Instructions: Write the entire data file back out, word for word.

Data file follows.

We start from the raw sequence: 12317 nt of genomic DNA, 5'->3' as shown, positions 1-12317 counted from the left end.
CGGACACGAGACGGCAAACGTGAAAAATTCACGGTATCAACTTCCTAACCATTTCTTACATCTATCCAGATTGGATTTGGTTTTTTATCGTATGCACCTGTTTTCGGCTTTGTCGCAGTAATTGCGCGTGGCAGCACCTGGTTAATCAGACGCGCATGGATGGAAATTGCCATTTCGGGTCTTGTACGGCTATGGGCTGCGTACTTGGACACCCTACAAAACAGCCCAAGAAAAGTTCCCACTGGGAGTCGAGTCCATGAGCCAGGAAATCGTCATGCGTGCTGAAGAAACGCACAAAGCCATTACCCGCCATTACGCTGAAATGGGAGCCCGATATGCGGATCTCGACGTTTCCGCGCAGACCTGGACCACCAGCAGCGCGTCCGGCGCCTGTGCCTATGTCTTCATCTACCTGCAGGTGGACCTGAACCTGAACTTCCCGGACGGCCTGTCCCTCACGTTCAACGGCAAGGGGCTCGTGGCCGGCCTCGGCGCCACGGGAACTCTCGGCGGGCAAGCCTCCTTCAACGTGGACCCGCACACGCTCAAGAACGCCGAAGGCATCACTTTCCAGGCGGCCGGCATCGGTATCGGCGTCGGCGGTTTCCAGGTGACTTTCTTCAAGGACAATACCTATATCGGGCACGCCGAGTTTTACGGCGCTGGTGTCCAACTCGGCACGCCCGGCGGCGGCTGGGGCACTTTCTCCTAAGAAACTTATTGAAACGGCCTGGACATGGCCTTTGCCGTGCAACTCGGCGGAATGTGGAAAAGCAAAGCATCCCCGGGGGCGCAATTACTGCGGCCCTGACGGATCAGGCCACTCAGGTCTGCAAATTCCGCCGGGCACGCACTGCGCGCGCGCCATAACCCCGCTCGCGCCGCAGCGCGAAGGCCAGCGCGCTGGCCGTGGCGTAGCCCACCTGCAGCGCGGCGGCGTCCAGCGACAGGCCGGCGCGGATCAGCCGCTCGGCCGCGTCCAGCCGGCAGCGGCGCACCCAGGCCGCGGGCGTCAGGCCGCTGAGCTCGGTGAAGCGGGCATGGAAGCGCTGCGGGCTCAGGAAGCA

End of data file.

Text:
We start from the raw sequence: 12317 nt of genomic DNA, 5'->3' as shown, positions 1-12317 counted from the left end.
CGGACACGAGACGGCAAACGTGAAAAATTCACGGTATCAACTTCCTAACCATTTCTTACATCTATCCAGATTGGATTTGGTTTTTTATCGTATGCACCTGTTTTCGGCTTTGTCGCAGTAATTGCGCGTGGCAGCACCTGGTTAATCAGACGCGCATGGATGGAAATTGCCATTTCGGGTCTTGTACGGCTATGGGCTGCGTACTTGGACACCCTACAAAACAGCCCAAGAAAAGTTCCCACTGGGAGTCGAGTCCATGAGCCAGGAAATCGTCATGCGTGCTGAAGAAACGCACAAAGCCATTACCCGCCATTACGCTGAAATGGGAGCCCGATATGCGGATCTCGACGTTTCCGCGCAGACCTGGACCACCAGCAGCGCGTCCGGCGCCTGTGCCTATGTCTTCATCTACCTGCAGGTGGACCTGAACCTGAACTTCCCGGACGGCCTGTCCCTCACGTTCAACGGCAAGGGGCTCGTGGCCGGCCTCGGCGCCACGGGAACTCTCGGCGGGCAAGCCTCCTTCAACGTGGACCCGCACACGCTCAAGAACGCCGAAGGCATCACTTTCCAGGCGGCCGGCATCGGTATCGGCGTCGGCGGTTTCCAGGTGACTTTCTTCAAGGACAATACCTATATCGGGCACGCCGAGTTTTACGGCGCTGGTGTCCAACTCGGCACGCCCGGCGGCGGCTGGGGCACTTTCTCCTAAGAAACTTATTGAAACGGCCTGGACATGGCCTTTGCCGTGCAACTCGGCGGAATGTGGAAAAGCAAAGCATCCCCGGGGGCGCAATTACTGCGGCCCTGACGGATCAGGCCACTCAGGTCTGCAAATTCCGCCGGGCACGCACTGCGCGCGCGCCATAACCCCGCTCGCGCCGCAGCGCGAAGGCCAGCGCGCTGGCCGTGGCGTAGCCCACCTGCAGCGCGGCGGCGTCCAGCGACAGGCCGGCGCGGATCAGCCGCTCGGCCGCGTCCAGCCGGCAGCGGCGCACCCAGGCCGCGGGCGTCAGGCCGCTGAGCTCGGTGAAGCGGGCATGGAAGCGCTGCGGGCTCAGGAAGCA